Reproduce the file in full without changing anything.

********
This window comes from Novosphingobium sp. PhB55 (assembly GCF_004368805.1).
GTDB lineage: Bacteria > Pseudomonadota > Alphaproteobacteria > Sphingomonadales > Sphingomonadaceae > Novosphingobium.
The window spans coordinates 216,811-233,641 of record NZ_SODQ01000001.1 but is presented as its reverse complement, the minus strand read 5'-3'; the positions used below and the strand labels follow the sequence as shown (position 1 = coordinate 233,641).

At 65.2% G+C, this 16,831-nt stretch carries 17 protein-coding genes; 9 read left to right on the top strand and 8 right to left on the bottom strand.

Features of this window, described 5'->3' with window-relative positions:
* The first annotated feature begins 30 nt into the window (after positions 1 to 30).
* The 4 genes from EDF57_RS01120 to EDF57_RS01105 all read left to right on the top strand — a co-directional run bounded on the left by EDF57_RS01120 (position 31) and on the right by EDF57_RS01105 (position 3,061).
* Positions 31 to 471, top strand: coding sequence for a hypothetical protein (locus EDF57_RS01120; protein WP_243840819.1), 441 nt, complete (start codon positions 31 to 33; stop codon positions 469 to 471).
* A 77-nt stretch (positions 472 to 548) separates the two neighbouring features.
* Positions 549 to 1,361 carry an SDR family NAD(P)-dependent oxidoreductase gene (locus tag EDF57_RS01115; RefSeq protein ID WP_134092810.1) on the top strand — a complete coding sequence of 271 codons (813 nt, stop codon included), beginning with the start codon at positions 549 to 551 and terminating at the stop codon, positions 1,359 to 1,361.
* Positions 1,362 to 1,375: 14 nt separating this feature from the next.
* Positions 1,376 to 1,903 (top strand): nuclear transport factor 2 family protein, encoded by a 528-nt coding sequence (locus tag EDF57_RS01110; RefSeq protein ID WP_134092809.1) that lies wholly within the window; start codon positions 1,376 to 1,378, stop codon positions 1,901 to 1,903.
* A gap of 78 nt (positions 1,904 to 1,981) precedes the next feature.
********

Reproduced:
This window comes from Novosphingobium sp. PhB55 (assembly GCF_004368805.1).
GTDB lineage: Bacteria > Pseudomonadota > Alphaproteobacteria > Sphingomonadales > Sphingomonadaceae > Novosphingobium.
The window spans coordinates 216,811-233,641 of record NZ_SODQ01000001.1 but is presented as its reverse complement, the minus strand read 5'-3'; the positions used below and the strand labels follow the sequence as shown (position 1 = coordinate 233,641).

At 65.2% G+C, this 16,831-nt stretch carries 17 protein-coding genes; 9 read left to right on the top strand and 8 right to left on the bottom strand.

Features of this window, described 5'->3' with window-relative positions:
* The first annotated feature begins 30 nt into the window (after positions 1 to 30).
* The 4 genes from EDF57_RS01120 to EDF57_RS01105 all read left to right on the top strand — a co-directional run bounded on the left by EDF57_RS01120 (position 31) and on the right by EDF57_RS01105 (position 3,061).
* Positions 31 to 471, top strand: coding sequence for a hypothetical protein (locus EDF57_RS01120; protein WP_243840819.1), 441 nt, complete (start codon positions 31 to 33; stop codon positions 469 to 471).
* A 77-nt stretch (positions 472 to 548) separates the two neighbouring features.
* Positions 549 to 1,361 carry an SDR family NAD(P)-dependent oxidoreductase gene (locus tag EDF57_RS01115; RefSeq protein ID WP_134092810.1) on the top strand — a complete coding sequence of 271 codons (813 nt, stop codon included), beginning with the start codon at positions 549 to 551 and terminating at the stop codon, positions 1,359 to 1,361.
* Positions 1,362 to 1,375: 14 nt separating this feature from the next.
* Positions 1,376 to 1,903 (top strand): nuclear transport factor 2 family protein, encoded by a 528-nt coding sequence (locus tag EDF57_RS01110; RefSeq protein ID WP_134092809.1) that lies wholly within the window; start codon positions 1,376 to 1,378, stop codon positions 1,901 to 1,903.
* A gap of 78 nt (positions 1,904 to 1,981) precedes the next feature.